“The thing that was tough with last year’s balls was the mud they use to rub them wouldn’t stay on the baseball because it was so slick and hard,” Eflin said.

A Major League Baseball official said no changes have been made to the balls that teams are using this spring. Again, the lot can vary from year to year.

But Eflin is not the only happy pitcher in Phillies camp.

Zack Wheeler said he’s noticed that the seams feel slightly bigger.

The texture of the ball is what Eflin is most enthused about.

“It’s just a completely different feel,” he said. “With a softer ball, your finger meshes into the ball and fits in with it as opposed to if a ball was made out of concrete or like I said, a cue ball. Where you’re putting so much pressure trying to spin the ball, you’re pushing as hard as you can on the flat, hard surface, and that’s where you can get a blister. 

“This ball, it’s like it has a little give to it so it doesn’t feel as 'pinchy.” I think it’s going to help prevent injuries.”

Arrieta wasn’t sure if he had noticed a change in the balls, but if he comes across one with a softer feel, he surely won’t throw it out. 

“Before last year, the ball was a little softer,” he said. “You could manipulate the leather on the ball just a little bit and create a nice grip. Last year, the leather was so tight it almost felt like plastic and they were hard to hold on to sometimes.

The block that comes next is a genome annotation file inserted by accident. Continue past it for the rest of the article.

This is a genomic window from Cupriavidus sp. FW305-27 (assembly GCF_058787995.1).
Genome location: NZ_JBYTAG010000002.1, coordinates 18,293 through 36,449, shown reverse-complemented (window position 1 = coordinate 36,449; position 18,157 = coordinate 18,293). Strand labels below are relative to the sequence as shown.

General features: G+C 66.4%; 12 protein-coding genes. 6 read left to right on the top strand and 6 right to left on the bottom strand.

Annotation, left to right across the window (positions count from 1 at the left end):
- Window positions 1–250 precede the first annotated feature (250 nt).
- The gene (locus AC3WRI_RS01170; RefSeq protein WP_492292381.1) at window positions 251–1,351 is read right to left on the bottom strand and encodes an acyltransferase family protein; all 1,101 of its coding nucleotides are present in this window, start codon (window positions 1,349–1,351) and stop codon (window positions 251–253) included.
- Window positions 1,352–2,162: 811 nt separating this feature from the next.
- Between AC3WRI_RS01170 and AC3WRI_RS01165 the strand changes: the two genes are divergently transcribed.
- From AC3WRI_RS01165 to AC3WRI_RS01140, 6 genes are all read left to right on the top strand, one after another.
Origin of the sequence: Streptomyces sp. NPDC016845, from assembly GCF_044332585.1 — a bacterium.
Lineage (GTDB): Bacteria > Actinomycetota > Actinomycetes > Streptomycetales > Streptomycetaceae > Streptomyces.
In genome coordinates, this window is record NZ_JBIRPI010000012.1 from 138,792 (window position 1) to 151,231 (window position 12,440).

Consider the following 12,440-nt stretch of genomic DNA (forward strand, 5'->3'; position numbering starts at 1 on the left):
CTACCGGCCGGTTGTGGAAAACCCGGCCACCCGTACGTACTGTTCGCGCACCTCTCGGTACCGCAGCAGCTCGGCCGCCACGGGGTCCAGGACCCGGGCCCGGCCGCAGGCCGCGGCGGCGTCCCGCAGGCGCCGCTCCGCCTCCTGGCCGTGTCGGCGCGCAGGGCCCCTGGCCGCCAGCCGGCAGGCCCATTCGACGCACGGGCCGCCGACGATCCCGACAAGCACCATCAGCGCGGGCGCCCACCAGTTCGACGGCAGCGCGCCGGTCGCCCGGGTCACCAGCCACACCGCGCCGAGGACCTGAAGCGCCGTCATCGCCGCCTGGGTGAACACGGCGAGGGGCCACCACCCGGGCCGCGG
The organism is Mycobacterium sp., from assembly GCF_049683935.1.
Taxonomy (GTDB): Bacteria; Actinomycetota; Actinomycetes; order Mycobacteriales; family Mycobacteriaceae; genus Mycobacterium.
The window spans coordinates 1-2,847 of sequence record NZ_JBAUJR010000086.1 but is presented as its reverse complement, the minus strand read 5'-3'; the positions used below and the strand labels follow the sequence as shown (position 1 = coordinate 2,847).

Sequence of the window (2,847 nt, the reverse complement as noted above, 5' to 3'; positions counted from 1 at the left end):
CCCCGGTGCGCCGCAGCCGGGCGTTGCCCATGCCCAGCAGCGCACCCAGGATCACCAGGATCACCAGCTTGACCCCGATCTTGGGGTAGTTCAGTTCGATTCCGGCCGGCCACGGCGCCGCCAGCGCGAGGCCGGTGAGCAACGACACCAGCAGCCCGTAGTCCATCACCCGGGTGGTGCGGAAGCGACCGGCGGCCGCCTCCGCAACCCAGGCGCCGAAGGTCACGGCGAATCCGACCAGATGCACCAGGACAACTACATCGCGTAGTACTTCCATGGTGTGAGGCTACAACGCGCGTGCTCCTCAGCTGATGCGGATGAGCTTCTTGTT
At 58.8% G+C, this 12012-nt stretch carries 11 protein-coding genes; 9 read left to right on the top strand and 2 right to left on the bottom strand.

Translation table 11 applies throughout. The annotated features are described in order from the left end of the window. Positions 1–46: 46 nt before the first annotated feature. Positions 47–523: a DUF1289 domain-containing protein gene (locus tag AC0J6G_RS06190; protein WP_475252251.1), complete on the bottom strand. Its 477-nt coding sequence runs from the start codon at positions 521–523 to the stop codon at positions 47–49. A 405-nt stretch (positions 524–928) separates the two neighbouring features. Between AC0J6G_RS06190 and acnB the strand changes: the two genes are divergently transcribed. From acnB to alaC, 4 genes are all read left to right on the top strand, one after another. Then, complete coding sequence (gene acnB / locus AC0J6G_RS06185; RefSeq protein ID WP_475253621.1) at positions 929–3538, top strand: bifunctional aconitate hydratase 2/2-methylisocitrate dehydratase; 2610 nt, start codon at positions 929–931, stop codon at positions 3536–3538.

“We just need a little wiggle room on the leather. They were wound entirely too tight last year.”

It wasn’t just big-league pitchers who did not like the feel of the ball last year. The same ball was used in Triple A while a slightly different ball was used from the Double A level on down. The Double A ball had slightly larger seams and the leather was not stretched as tightly across the ball. Several pitchers in the Phillies system put up big numbers in Double A then struggled when they went to Triple A because the ball felt harder and slicker. Adjusting to the feel of the big-league ball is one of the reasons Phillies officials want top pitching prospect Spencer Howard to get some work in Triple A this season.

But if more pitchers feel what Eflin has been feeling this spring, maybe the adjustment won’t be that difficult.

Subscribe and rate Phillies Talk:
Apple Podcasts / Google Play / Spotify / Stitcher / Art19 / YouTube

More on the Phillies

Updates on Phillies spring training debuts of Zack Wheeler, Jake Arrieta, Zach Eflin